From Pillars to Grove: DM's Opening Words
As Thalazzar explains, magic flows - scholars debate whether the flow creates the Ley Lines, or whether the Ley Lines determine the direction of the flow, but the essential points are that the world is awash in Magic and that that Magic is in motion. Another debate is whether "flow" is a metaphor or a description. One theory posits that because Magic is tapped either through the words (as with Wizards) or the blood (as with Sorcerers) of dragons, the Ley Lines and the magic that "flows" through them are commonly understood in fluid terms.
Like all things that flow, magic also pools. Places where magic pools are power sites, and they are known by a variety of culturally dependent names. Though they often occur where Ley Lines cross or converge, these sites need not be fixed, and can even be people - powerful Wizards and Sorcerers - or other mobile objects that act as reserve fonts of magical energy (Feat tree, Ebb & Flow). Some spells are more potent close to these flows and pools and there are those adept at tapping directly into them to empower their spells all the more. The pillar site is almost certainly one of these sites. What is not clear is whether the model pillars were built because it is a power site, or that it is a power site because the model pillars were built there.
What is clear to Tiberio is that the Pillar site is not entirely or primarily religious in purpose, but rather scholarly and perhaps even arcane, related to some manner of astrological or magical research. Little enough is known about the Pharonic Ra-Nephi civilization of Semerkhet that originated the Bakare alpha-numerical system. It was highly accomplished in architecture advanced mathematics. Ra-Nephi was originally based in the Atamara desert and, along with its gods, it was effectively wiped out by the Monotheocrate Order as it grew.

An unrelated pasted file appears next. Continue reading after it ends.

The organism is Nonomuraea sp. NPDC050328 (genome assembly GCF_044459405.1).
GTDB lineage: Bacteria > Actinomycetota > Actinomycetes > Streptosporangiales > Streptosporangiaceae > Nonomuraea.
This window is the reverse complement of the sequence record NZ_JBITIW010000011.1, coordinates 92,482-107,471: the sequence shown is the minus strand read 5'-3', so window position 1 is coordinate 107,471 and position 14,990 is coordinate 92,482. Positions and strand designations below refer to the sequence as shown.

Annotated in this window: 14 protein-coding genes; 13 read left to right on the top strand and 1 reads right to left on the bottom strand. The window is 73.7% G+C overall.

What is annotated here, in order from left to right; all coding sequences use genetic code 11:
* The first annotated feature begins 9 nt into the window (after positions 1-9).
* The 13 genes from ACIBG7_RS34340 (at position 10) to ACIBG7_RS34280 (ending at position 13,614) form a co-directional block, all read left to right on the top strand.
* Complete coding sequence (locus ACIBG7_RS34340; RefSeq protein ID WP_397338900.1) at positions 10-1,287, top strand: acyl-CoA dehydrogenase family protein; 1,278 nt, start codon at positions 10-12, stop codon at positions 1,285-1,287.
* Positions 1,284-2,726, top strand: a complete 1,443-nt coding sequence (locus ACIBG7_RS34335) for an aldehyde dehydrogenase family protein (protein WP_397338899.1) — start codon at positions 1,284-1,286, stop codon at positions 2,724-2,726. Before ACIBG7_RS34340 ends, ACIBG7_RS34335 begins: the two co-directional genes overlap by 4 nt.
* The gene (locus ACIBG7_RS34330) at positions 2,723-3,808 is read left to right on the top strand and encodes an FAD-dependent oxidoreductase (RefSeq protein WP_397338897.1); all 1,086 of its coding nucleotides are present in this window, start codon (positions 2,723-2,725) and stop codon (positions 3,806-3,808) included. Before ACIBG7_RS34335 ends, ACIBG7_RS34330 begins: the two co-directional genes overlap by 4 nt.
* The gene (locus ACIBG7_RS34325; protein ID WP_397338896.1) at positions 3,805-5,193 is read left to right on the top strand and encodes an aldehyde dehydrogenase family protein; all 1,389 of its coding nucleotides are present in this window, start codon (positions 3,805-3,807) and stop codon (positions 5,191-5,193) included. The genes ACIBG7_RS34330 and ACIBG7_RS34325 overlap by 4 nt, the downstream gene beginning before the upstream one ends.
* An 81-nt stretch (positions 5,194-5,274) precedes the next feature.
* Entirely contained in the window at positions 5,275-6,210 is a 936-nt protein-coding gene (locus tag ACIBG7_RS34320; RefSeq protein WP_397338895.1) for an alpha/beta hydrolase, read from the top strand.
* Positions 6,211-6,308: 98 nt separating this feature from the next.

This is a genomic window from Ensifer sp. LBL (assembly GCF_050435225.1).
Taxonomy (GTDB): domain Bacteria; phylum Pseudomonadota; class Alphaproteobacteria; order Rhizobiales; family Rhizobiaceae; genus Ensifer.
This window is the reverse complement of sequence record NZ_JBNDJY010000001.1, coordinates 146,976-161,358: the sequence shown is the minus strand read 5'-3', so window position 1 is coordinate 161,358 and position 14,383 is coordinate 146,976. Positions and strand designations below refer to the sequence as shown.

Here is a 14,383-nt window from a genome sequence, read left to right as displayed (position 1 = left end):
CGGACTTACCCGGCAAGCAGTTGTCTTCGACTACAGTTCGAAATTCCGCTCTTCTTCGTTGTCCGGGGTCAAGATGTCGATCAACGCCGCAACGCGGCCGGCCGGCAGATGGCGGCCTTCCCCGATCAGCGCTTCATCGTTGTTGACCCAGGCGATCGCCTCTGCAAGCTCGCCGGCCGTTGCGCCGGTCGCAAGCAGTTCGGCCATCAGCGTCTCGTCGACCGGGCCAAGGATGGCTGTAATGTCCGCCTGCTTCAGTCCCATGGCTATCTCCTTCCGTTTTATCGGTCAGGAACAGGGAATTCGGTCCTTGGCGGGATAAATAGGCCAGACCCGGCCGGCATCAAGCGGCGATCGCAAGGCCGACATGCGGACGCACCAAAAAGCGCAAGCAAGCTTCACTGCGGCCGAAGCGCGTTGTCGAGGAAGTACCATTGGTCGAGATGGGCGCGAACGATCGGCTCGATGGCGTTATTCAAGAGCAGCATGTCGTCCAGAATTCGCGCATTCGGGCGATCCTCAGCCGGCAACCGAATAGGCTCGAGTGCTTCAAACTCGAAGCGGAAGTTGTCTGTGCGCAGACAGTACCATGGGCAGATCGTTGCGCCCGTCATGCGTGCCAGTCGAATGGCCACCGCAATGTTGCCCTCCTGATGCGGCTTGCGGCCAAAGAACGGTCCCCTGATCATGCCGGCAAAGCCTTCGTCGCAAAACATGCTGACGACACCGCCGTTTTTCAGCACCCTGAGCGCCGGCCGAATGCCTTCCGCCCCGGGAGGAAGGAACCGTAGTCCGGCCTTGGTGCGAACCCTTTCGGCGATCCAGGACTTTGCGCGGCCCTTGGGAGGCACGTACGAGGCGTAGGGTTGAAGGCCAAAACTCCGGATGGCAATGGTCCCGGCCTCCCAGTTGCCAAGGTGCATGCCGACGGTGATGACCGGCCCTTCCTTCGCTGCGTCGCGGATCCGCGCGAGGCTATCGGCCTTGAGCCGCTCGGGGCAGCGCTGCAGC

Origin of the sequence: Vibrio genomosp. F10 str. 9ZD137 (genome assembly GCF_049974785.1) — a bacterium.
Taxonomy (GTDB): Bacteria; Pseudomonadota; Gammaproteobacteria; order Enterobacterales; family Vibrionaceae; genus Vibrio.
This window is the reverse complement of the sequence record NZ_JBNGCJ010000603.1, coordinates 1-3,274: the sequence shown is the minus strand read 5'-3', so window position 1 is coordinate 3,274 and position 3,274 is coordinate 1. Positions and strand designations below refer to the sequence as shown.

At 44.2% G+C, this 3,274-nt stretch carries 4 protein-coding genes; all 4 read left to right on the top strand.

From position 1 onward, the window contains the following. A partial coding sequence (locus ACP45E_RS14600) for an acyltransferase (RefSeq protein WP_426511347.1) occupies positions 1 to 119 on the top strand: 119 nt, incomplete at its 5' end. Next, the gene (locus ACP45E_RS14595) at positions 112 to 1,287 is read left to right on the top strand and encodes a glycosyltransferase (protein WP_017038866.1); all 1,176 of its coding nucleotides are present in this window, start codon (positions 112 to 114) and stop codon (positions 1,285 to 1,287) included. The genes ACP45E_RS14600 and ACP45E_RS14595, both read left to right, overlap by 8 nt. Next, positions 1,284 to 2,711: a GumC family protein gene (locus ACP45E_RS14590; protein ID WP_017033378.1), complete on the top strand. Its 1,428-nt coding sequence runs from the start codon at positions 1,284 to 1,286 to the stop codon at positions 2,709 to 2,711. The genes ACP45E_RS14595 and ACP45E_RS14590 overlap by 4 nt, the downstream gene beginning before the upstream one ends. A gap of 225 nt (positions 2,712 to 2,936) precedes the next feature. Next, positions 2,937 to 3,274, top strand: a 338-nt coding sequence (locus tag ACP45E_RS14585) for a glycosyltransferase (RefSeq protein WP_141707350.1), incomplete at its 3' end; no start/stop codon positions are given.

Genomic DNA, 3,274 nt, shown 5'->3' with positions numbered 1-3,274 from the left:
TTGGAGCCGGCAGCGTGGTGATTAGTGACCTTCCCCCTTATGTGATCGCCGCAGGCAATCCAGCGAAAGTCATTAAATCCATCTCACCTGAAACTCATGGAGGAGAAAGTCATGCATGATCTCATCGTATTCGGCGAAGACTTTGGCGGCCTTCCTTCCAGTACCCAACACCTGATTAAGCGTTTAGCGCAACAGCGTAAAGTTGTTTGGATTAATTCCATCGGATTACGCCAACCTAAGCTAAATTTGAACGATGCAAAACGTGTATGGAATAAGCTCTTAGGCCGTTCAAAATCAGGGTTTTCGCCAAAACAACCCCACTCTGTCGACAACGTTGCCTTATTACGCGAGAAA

It is not clear, however, that this site is the product of the Ra-Nephi civilization. Something about the proportions of the site, particularly the writing and some of the ancillary structures identified in the surrounding wood suggests its Giantish origins - not so old as the legendary Age of Giants, but certainly from the era of the Durgoshii Empire. This would make it a little over 2,000 years old. Not as ancient as many things on Sentar, and certainly not more ancient than recorded history. This doesn't explain the "frighteningly old" language written on the base of each pillar that Domaldi recognized matches the faded writing on the parchment that the map you are following was originally scrawled upon.
Furthermore, it appears as though the site has been cleared recently, if not with an eye to functionality, then at least with an interest in knowledge of its central feature (the pillars). This occurred in, perhaps, the last 10 years. It would take an experienced tracker to determine an exact date.
It is worth pointing out, Thalazzar allows, that the "fluid" allegory for magic, though descriptive and helpful, has its limits. The "Blood and Words of Dragons" theory is tidy and elegant, he explains, but like many tidy and elegant theories it only fits if one takes a selective approach to eth facts. In this case, ignoring several other aspects of magical power such as, divine sources of magic and their relationship with the Ley Lines, the apparent magical potency of the Yithic tongue (womething which you have only just learned), or the manner in which Bards, Rangers and some others learn to tap into the Ley Lines without the benefit of Draconic incantations or the blood of ancient wyrms flowing through their veins.
The relationship between Magic and the Ley Lines, as well as magic's fluid properties, are certainly clear, but Magic is more versatile and resilient than theorists would have it. Understanding its mysterious nature seems all the more important in light of the devastating aftermath of its absence.
Thalazzar's Take on Things... or is that, "Thalazzar takes things?"